Then came the phone calls to me.  Would I consider replacing Bobby Green on the Eugene City Council.  I said no, but many calls and discussions with many people convinced me to do so.  And I won.

Eight years later Majority Leader Karen Minnis, later Speaker of the Oregon House of Representatives, called me to ask if I would run for the House seat in District 14.  Once again I said no, but was worn down by many phone calls and discussions.  I won that, as well.

Today I sit in what was Jack Roberts’ and subsequently Bobby Green’s seat on the Lane County Board of Commissioners.

So, thank you Jack Roberts for your initial spark.

Jack served admirably as Oregon Labor Commissioner for eight years, then led the Lane County Metro Partnership through many years of catalyzing the local economy.  Now he is serving, once again, admirably, as the Oregon Lottery Commission Director.

Eugene’s Current Economic Growth Rate

Monday, January 26th, 2015

Do you believe that recent economic growth in Eugene has been too fast, too slow, or just about right?

For complete poll results, click here.

Oregon Trees survive and grow. by Pat Farr

Thursday, June 26th, 2014

 

Patrick and Evan Farr kayaking on Fern Ridge Lake

Patrick and Evan Farr kayaking on Fern Ridge Lake

I love this picture.  Our two sons are kayaking on Fern Ridge Lake just west of our home in Eugene. I am a preservationist, and we preservationists have to be happy to see the backdrop of Douglas fir trees in their many phases of growth.  In this picture you see old growth, second growth, third growth and ornamentally planted Doug fir, which is (as you likely know) our state tree.

Oh, off to the left you see a clear cut, also.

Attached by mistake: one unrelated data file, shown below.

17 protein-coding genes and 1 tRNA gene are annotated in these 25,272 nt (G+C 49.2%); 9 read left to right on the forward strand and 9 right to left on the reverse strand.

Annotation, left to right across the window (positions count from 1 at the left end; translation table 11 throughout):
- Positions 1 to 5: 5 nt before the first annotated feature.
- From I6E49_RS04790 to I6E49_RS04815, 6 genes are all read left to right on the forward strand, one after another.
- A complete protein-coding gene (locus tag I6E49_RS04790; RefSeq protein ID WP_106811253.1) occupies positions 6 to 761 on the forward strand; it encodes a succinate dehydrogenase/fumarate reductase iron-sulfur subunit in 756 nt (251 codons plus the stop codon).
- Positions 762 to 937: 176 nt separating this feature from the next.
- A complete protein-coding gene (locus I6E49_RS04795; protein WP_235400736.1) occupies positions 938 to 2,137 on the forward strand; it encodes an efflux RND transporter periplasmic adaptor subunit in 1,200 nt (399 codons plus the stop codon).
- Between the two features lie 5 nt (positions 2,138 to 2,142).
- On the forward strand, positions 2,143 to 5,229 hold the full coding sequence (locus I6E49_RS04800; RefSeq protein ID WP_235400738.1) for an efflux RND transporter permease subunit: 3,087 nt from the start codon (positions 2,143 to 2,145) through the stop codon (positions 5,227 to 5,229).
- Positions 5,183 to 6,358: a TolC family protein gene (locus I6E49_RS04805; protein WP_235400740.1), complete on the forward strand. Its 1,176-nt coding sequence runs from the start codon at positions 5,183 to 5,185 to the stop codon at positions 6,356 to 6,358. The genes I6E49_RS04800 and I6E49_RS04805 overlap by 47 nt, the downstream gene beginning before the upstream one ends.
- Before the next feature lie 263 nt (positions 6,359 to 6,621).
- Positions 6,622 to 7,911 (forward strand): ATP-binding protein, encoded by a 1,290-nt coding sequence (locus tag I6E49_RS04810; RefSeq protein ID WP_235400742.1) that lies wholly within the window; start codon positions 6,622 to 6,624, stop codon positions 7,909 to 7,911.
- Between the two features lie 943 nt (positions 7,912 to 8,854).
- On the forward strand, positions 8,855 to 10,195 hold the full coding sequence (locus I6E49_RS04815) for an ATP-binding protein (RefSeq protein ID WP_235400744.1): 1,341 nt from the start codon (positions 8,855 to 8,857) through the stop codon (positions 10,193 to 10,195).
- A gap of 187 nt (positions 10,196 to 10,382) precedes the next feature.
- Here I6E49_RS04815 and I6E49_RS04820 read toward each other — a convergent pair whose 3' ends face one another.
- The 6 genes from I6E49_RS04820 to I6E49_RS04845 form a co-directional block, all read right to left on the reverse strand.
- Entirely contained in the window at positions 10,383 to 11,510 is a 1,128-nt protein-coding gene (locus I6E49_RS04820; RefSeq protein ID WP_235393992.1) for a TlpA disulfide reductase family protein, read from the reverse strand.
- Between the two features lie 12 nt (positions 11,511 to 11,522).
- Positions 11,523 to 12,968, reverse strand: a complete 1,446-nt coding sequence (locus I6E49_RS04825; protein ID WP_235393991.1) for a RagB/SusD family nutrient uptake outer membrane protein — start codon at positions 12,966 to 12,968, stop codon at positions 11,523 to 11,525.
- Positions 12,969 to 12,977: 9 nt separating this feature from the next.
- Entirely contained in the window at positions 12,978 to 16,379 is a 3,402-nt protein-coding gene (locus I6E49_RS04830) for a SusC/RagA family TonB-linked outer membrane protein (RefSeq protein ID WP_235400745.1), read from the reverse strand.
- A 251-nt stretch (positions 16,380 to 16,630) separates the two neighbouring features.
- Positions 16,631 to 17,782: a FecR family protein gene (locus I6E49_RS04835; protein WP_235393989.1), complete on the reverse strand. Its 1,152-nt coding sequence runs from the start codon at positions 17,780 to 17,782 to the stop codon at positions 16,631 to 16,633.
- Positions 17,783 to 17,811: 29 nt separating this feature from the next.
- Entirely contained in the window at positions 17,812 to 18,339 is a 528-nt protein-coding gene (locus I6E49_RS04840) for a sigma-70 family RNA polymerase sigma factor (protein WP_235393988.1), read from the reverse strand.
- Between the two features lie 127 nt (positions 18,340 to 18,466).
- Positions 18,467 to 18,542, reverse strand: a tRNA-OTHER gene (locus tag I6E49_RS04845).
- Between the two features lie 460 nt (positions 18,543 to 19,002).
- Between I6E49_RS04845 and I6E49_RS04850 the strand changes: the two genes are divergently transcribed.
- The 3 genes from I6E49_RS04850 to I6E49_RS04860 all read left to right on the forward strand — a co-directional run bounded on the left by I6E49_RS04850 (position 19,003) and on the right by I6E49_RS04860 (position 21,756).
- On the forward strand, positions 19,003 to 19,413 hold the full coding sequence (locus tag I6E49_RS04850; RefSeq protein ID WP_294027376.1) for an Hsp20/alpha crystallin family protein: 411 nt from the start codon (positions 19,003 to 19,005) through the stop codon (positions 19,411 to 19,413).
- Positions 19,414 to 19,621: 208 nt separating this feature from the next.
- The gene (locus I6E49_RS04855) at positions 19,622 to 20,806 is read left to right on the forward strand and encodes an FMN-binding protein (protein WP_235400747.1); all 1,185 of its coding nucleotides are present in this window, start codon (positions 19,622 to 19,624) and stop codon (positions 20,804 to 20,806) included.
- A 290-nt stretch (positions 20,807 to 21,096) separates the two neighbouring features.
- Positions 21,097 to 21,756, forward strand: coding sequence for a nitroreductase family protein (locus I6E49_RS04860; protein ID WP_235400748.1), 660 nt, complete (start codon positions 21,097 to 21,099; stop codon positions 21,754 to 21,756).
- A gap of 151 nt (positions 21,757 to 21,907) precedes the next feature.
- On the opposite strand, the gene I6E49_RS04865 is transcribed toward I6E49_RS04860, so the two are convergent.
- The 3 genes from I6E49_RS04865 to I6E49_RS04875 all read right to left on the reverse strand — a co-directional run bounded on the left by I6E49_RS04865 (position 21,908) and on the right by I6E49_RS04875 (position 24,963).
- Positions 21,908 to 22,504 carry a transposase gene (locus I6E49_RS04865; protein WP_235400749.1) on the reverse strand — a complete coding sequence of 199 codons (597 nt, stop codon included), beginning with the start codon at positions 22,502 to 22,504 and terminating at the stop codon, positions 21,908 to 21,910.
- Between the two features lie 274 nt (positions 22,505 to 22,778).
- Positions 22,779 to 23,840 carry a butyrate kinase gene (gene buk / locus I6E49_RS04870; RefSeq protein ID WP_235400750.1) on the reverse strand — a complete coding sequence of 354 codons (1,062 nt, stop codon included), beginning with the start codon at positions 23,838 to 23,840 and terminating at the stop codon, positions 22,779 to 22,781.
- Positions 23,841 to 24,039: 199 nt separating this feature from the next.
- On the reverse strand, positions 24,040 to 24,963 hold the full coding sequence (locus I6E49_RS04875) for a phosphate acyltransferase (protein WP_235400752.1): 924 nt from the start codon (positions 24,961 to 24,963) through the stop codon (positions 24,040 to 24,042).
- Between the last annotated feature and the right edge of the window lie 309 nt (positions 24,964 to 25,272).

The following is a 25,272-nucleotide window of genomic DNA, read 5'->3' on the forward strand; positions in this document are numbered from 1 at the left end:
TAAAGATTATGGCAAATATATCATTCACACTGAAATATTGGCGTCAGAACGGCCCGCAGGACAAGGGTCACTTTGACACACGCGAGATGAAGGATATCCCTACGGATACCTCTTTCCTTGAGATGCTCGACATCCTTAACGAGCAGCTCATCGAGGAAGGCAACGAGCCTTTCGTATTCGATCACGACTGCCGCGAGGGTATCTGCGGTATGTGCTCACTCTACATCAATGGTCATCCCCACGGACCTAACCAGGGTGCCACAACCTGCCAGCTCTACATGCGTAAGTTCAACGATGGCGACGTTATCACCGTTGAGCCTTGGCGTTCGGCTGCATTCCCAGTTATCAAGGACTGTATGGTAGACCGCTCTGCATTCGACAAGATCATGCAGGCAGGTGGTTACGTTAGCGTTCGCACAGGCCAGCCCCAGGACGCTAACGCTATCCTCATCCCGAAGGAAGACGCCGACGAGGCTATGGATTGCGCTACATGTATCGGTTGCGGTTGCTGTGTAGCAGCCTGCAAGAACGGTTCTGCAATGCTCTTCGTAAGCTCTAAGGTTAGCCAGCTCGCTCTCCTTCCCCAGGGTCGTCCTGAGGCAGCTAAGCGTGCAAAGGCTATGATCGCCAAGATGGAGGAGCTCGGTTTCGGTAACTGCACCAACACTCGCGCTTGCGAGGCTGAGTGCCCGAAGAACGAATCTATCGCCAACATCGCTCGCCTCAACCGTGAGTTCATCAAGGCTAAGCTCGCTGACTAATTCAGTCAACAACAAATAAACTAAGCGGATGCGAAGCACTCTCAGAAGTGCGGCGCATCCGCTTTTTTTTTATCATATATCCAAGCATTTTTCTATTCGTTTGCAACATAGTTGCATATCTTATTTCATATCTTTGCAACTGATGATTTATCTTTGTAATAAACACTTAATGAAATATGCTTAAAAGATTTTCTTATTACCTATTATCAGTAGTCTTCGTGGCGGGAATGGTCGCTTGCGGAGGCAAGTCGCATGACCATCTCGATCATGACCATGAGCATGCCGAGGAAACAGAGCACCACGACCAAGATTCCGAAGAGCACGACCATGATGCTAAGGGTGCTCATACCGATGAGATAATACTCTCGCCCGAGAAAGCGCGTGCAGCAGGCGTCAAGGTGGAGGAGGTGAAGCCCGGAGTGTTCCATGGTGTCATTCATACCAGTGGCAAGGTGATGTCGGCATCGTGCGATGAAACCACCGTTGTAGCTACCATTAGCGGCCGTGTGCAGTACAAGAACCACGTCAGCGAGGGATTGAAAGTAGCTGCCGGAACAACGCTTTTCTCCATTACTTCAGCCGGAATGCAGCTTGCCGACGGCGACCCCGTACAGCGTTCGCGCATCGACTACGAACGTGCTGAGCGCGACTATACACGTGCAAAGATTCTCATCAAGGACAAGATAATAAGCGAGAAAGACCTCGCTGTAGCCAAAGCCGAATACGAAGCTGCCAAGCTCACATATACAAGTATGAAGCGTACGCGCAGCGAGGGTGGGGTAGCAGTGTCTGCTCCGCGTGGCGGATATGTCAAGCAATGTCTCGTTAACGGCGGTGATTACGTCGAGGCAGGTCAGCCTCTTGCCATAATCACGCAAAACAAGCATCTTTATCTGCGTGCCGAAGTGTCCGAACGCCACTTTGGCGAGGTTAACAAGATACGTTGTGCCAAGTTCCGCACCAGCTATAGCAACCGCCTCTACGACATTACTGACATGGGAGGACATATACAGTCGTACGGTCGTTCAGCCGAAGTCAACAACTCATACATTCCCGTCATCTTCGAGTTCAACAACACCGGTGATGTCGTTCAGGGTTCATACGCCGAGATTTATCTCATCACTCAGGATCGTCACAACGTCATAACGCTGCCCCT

A year-round Farmers’ Market downtown Eugene: discussions are under way. by Pat Farr

Sunday, May 4th, 2014

 

Who wouldn’t want to see a year-round farmers’ market replace the current, highly popular but seasonal and Saturday only (plus an occasional Thursday) market that exists today?

If you've been to the weekend Farmers' Market in Eugene you know it can be crowded

If you’ve been to the weekend Farmers’ Market in Eugene you know it can be crowded

Here’s the deal:  there’s a bunch of talk going on about a land-swap deal between Lane County and the City of Eugene ( see video here). There are so many reasons that the deal won’t work.  Trading one half-city-block for another goes against all reasonable thinking.

Eugene and Lane County have started talking about trading the “Butterfly Parking Lot” for the eastern half of the block that formerly housed Eugene’s City Hall.  As soon as the talk began, people began amassing the many reasons that will not work.  Where will people park?  What about Eugene and Mary Skinner’s original (mid-1800’s) view of what downtown Eugene should look like?  What about the disparity in value of the two parcels?  The list goes on, and grows daily.